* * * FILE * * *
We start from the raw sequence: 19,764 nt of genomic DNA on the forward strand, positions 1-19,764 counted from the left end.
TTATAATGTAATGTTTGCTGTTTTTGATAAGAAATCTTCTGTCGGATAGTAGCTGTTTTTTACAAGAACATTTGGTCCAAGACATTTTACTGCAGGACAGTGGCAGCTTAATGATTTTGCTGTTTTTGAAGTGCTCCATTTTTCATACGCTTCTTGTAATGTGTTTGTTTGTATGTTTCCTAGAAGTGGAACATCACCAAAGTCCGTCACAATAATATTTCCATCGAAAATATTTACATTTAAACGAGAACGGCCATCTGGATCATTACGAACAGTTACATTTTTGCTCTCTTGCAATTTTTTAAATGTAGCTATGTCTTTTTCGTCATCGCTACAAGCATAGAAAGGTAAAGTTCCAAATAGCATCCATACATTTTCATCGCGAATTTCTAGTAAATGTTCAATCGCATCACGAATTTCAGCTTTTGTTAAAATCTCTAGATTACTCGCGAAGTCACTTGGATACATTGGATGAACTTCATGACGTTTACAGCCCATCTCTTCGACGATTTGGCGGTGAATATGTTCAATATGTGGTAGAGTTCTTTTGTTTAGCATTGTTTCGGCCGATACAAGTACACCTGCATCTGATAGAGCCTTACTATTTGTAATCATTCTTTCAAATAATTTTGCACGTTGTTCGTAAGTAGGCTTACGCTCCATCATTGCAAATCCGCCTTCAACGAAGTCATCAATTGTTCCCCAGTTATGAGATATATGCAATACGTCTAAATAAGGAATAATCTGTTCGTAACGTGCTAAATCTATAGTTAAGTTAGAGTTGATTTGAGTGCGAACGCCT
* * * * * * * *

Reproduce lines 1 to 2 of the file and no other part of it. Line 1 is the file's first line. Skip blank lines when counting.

We start from the raw sequence: 19,764 nt of genomic DNA on the forward strand, positions 1-19,764 counted from the left end.
TTATAATGTAATGTTTGCTGTTTTTGATAAGAAATCTTCTGTCGGATAGTAGCTGTTTTTTACAAGAACATTTGGTCCAAGACATTTTACTGCAGGACAGTGGCAGCTTAATGATTTTGCTGTTTTTGAAGTGCTCCATTTTTCATACGCTTCTTGTAATGTGTTTGTTTGTATGTTTCCTAGAAGTGGAACATCACCAAAGTCCGTCACAATAATATTTCCATCGAAAATATTTACATTTAAACGAGAACGGCCATCTGGATCATTACGAACAGTTACATTTTTGCTCTCTTGCAATTTTTTAAATGTAGCTATGTCTTTTTCGTCATCGCTACAAGCATAGAAAGGTAAAGTTCCAAATAGCATCCATACATTTTCATCGCGAATTTCTAGTAAATGTTCAATCGCATCACGAATTTCAGCTTTTGTTAAAATCTCTAGATTACTCGCGAAGTCACTTGGATACATTGGATGAACTTCATGACGTTTACAGCCCATCTCTTCGACGATTTGGCGGTGAATATGTTCAATATGTGGTAGAGTTCTTTTGTTTAGCATTGTTTCGGCCGATACAAGTACACCTGCATCTGATAGAGCCTTACTATTTGTAATCATTCTTTCAAATAATTTTGCACGTTGTTCGTAAGTAGGCTTACGCTCCATCATTGCAAATCCGCCTTCAACGAAGTCATCAATTGTTCCCCAGTTATGAGATATATGCAATACGTCTAAATAAGGAATAATCTGTTCGTAACGTGCTAAATCTATAGTTAAGTTAGAGTTGATTTGAGTGCGAACGCCT